• More government security, checks, inspections, etc.

    • Could hamper free trade. Countries use free trade to prosper and grow

  1. Developing countries

    • Poor working conditions

    • Low wages relative to developed countries

    • International corporations and banks dominate international trade

    • China and Mexico – companies hire single, young women in factories

    • May use child labor

    • Is globalization to blame for this?

      • Foreign companies usually pay better than local companies

      • Corporations rarely hire child labor

  2. Immigration

    • Contentious issue

    • 2007 Great Recession - aftermath still felt today

    • United States and Europe have an unemployment crisis

    • Approximately 200 million people migrated (approximately 3% of world's population)

Country Foreign born
(%)
United States 13
Germany 13
Canada 19
Great Britain 10
Australia 23

 

  • Illegal immigration was always a problem in the U.S.

    • Many U.S. state and local governments passed laws, cracking down on illegal immigration

    • Arizona - a business could lose its license if illegal immigrants are caught working there

    • Arizona sheriffs are aggressive about arresting illegal immigrants

    • Malaysia approximately has one million legal workers, and possibly another million illegal

  • Is there an economic impact, if a country expels its immigrants?

    • Immigrants could have special skills or higher education

    • Many educated Indians left the U.S. to establish computer companies in India

    • A community loses a family who buys or rents a home, shops in local stores, pays taxes, etc.

Exchange Rates

Exchange Rate – price of a currency relative to another currency

  1. Exchange rates

    • Example: $1 U.S. = 0.8 euros

    • You exchanged $200, then you get ( 0.8 euros / 1$) * $200 = 160 euros

    • Bought two slices of pizza and a drink for 7 euros

    • You paid $8.75

  1. Currency appreciates

    • Money can buy more foreign currency

    • Consumers buy more imports, because they are less expensive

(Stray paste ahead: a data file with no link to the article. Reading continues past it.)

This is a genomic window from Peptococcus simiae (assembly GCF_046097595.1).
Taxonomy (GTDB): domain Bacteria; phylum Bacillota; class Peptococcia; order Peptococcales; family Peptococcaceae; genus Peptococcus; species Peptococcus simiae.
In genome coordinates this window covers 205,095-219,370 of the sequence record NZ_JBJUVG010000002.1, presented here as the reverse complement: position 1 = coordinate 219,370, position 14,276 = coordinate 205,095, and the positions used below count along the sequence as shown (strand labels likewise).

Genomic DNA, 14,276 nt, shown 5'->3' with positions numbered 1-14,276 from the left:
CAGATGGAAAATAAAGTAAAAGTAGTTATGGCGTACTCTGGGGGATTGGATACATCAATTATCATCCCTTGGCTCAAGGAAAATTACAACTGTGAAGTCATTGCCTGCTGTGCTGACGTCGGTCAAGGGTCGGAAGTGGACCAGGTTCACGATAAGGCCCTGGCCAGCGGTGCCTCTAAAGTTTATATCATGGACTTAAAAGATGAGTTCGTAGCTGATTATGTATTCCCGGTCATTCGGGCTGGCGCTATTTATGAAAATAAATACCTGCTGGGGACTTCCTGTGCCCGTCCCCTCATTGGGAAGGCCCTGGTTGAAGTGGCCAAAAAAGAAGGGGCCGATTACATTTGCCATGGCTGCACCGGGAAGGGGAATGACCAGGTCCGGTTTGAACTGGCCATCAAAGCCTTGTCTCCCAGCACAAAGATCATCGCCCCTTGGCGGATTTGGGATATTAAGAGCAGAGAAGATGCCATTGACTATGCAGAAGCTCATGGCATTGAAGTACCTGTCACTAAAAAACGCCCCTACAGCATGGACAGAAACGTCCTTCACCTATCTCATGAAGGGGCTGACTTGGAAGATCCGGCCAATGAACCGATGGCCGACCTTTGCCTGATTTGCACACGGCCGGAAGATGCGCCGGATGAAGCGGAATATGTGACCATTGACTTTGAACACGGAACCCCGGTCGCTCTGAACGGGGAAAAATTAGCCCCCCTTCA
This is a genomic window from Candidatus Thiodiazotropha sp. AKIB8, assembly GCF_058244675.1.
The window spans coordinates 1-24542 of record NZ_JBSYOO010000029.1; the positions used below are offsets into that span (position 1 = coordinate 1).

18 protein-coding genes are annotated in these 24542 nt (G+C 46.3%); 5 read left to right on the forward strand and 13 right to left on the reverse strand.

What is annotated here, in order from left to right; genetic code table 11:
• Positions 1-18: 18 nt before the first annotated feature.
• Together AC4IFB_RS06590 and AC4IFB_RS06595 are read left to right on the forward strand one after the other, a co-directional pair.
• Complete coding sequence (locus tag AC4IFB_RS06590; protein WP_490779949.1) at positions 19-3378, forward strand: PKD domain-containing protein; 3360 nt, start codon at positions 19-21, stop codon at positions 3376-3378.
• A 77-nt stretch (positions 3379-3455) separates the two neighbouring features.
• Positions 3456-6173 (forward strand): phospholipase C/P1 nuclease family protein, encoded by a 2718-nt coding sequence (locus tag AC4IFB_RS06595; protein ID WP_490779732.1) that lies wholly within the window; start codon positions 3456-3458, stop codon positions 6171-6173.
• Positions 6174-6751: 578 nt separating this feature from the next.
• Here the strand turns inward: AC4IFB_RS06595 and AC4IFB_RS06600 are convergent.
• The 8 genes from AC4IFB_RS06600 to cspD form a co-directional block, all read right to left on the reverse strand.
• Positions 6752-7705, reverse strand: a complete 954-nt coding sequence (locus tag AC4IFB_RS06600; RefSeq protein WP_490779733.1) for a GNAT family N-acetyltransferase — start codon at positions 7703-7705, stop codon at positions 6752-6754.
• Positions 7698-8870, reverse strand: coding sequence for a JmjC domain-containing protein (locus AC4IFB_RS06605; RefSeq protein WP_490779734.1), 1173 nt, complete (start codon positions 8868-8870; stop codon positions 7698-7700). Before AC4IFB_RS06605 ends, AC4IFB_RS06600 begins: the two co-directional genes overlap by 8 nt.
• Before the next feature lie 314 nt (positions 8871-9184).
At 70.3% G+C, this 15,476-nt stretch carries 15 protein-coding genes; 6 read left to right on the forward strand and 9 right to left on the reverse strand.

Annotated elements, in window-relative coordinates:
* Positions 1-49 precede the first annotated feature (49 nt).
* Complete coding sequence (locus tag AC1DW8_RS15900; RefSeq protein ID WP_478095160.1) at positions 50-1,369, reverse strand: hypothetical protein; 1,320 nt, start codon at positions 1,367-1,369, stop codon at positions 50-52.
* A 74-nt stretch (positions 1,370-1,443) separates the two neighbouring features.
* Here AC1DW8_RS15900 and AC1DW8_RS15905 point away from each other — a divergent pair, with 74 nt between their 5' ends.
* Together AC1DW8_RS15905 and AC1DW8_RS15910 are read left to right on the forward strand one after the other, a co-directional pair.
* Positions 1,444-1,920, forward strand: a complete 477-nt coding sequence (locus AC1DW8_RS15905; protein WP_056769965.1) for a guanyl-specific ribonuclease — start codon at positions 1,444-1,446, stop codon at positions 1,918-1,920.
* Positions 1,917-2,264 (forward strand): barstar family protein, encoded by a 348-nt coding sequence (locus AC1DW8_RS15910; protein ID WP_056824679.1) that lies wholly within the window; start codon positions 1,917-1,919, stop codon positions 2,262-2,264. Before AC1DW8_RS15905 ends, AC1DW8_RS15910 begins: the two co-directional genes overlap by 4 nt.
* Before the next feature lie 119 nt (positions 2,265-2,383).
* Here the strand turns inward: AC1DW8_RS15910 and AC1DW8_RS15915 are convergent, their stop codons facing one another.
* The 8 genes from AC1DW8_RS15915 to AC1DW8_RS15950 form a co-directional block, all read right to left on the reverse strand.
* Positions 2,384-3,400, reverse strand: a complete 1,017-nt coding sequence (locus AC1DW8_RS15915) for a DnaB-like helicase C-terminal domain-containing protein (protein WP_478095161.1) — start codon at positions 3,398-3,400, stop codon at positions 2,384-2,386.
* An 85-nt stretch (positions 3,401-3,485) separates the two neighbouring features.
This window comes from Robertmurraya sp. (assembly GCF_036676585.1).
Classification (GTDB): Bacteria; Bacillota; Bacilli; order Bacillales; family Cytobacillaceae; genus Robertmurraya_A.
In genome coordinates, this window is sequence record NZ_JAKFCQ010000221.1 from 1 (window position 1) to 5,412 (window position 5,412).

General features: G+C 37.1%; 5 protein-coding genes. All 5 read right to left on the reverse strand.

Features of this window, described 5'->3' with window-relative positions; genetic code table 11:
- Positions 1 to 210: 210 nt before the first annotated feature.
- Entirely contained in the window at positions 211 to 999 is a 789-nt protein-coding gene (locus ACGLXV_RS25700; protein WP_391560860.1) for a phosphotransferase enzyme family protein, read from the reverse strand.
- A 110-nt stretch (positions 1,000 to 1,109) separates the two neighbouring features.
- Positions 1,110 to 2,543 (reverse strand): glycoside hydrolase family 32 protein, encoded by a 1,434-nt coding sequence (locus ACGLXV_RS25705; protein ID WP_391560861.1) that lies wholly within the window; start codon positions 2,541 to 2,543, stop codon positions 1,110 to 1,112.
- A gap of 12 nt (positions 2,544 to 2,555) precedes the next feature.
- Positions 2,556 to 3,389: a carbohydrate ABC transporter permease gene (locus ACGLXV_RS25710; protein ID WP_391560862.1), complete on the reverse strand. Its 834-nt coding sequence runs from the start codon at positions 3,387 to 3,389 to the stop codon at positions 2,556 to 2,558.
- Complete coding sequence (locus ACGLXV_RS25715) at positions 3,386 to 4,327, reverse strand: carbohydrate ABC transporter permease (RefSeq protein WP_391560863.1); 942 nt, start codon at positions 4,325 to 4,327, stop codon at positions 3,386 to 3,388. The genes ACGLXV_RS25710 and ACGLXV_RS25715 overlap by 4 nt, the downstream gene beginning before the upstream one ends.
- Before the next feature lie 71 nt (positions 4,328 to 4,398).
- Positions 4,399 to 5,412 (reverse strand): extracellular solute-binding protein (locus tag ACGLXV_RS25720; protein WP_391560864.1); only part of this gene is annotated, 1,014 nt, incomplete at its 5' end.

• Exporters export less, because they are more expensive

    • Example: $1 U.S. = 0.9 euros

      • Dollar appreciates; buys more euros

      • Euro depreciates; buys fewer U.S. Dollars

    • Note – strong means currency is compared to a basket of currencies

  2. Currency depreciates

    • Money is “weaker”

    • Consumers buy less imports (more expensive)

    • Exporters export more (less expensive)

    • Example - $1 U.S. = 0.5 euros

      • Dollar depreciates; buys less euros

      • Euro appreciates; buys more dollars

    • Note – Weak means currency is compared to a basket of foreign currencies

  1. Why do the Asian tigers and China weaken their currencies?

    • Causes a trade surplus, i.e. exports exceeds imports

    • Although domestic consumers are hurt, the weak currencies boosts the export industries

    • Creates manufacturing jobs, causing rapid industrialization

    • Government could accumulate foreign currencies, such as U.S. dollars and euros.

  2. Why does the U.S. government and other countries maintain a strong U.S. dollar?

    • U.S. dollar is the international currency

    • Accepted in most countries

    • Investors and people hold onto to strong currencies

      • Strong currencies keep their value

      • Boosts investing in the U.S. and U.S. government debt

      • Note – investments in foreign countries with a depreciating currency lowers a project's return

    • Helps U.S. consumers, but harms the U.S. exporting industries